Is an MBA Worth It?

Current statistics state that the average cost of an MBA degree is in excess of $40,000 per year with some programs costing as much as $60,000 a year for a typical two year program. And according to www.mbaprograms.org, “ [T]he tuition cost of an MBA is more often than not an indication of its quality and regard among employers.”  There clearly is a mythology in play that says that corporations highly covet MBA’s, particularly from the top schools.

Here are some observations that might cause everyone to at least re-evaluate the value of an MBA degree more objectively.  In the spirit of full disclosure, I hold an MBA degree.

  1. I have worked with MBA’s from the top programs in the country including Harvard, Wharton, and Kellogg.  I have also worked with those who earned their degrees from one of the many other MBA programs – usually in the evening while working.  There have been, what I would call, outstanding managers and leaders from both camps.  And there have been some whom I would consider dangerous to themselves and others – abject disasters as business managers.  My conclusion is that those high potential business people would have been high potential even without the MBA degree.
  2. I have also met a number of MBA’s – even from top schools – whose technical skills – being able to read financial statements, or create a business plan, etc. were first rate.  But whose reasoning ability – the capacity to understand the second, third, and fourth order consequences of a decision – and the ability to get work done through others was sorely lacking.
  3. Most MBA curricula focus on teaching business basics – the same basics that one would also get in an undergraduate business degree program- often taught by the same faculty using the same text books – except that the course numbers indicate a graduate school designation.  And because the courses are not cross-disciplinary, the curriculum reinforces the prevalent silo orientation of most corporations that organize around accounting, marketing, finance, and manufacturing functions.
  4. Most business school faculties have a strong academic orientation.  That fact has at least two implications.  First, what gets taught is taught from a very theoretical perspective. Second, faculty get promoted not for their teaching but for their research.  So corporations that hire MBA’s have to spend time teaching them “how things really work”.
  5. From having been an adjunct MBA professor for about 18 years,  many of the MBA students that I encountered lacked basic writing skills.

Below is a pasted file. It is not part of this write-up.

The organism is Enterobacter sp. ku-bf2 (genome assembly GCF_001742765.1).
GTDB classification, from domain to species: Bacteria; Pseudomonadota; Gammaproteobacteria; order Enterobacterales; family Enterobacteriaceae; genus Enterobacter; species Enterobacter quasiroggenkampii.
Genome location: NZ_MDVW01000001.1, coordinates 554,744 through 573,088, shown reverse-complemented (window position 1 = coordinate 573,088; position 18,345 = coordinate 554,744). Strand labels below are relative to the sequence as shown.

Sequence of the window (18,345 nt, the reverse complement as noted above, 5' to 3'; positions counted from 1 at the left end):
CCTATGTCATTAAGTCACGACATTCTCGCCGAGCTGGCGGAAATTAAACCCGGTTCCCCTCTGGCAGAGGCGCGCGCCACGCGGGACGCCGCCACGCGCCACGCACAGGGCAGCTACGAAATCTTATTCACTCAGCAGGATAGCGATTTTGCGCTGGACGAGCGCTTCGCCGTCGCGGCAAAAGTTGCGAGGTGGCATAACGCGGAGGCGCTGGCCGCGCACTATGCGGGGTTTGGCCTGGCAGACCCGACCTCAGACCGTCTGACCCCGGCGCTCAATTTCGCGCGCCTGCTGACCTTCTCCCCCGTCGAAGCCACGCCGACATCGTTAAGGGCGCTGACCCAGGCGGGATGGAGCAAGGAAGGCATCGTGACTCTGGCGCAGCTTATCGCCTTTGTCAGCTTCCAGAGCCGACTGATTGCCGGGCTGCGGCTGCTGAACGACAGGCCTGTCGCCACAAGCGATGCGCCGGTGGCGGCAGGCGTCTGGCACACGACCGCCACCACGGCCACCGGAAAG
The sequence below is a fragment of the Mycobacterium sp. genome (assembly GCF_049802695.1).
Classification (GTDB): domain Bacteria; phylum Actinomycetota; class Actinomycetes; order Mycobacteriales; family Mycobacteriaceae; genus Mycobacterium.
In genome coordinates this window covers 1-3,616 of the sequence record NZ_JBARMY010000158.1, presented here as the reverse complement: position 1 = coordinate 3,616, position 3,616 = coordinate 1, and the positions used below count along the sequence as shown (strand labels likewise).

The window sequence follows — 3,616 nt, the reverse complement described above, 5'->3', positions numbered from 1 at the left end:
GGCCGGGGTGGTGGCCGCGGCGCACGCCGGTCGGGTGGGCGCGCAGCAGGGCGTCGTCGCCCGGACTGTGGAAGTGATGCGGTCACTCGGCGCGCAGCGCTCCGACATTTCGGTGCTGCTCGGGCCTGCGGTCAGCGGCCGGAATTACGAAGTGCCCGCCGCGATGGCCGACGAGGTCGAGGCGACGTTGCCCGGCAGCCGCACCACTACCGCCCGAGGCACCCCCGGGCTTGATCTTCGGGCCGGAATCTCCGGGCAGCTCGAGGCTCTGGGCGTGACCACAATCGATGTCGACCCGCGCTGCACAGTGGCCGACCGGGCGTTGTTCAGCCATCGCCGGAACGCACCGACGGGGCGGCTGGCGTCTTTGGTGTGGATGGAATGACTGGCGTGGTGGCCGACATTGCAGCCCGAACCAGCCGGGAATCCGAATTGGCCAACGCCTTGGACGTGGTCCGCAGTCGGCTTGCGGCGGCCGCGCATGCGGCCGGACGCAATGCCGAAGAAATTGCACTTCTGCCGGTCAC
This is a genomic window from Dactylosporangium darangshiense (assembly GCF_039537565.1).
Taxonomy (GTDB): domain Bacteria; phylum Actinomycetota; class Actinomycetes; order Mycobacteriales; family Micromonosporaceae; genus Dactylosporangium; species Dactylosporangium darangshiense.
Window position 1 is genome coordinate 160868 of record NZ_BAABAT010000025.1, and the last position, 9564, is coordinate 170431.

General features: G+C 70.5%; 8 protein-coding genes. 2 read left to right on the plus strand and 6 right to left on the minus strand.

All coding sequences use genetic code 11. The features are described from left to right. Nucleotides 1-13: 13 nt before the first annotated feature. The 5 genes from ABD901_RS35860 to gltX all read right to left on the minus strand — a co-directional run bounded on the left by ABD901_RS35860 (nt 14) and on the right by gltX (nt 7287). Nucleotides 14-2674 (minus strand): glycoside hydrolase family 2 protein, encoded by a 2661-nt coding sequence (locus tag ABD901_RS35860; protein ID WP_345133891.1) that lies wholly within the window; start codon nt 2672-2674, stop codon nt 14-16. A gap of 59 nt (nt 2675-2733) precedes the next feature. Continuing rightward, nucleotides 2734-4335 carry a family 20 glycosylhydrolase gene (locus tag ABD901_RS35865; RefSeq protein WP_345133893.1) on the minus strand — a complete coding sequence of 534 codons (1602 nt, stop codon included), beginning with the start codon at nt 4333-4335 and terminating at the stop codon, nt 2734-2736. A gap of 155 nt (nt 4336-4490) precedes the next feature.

For what it is worth, I think corporations need to re-think their hiring practices and critically assess the value of an MBA.  At the same time, take a look at outstanding liberal arts graduates who have learned how to think, and write, and communicate. And who know how to learn. I can assure you that this pool could learn the basics of business (e.g., how to create and read financial statements, how to do a business plan, how a business makes its product or service and its money, and marketing principles) in less than six months – probably even in six weeks. By far one of the best MBA students that I taught was graduate of a liberal arts college whose whole curriculum is based on reading great books and writing about them – and she has been a quick learner in every position she has had.  So think about it.

Comments

  1. Chris Gordon says:

    Way to go! This confirms everything I tell students (some of which I heard from a form Dean of the College of Liberal Arts who, when he met with 12 top Minnesota CEOs, discovered that all 12 held liberal arts undergrad degrees.

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Trackbacks

  1. [...] There has been a lot of chatter on Brazen Careerist, Life Without Pants, and Untemplater about the pro’s and con’s of returning to school to pursue another degree.  In an interview at Untemplater,  Alexandra Levit says she is cautious about the idea of getting an MBA – unless you want to be a brand manager.  Matt Cheuvront flatly says “I’ll never go back to school again” on his blog. I’ve already weighed in on my opinion of whether or not an MBA is worth it. [...]

  2. [...] Article: Is an MBA Worth it? @ WorkingWithOthers.com [...]

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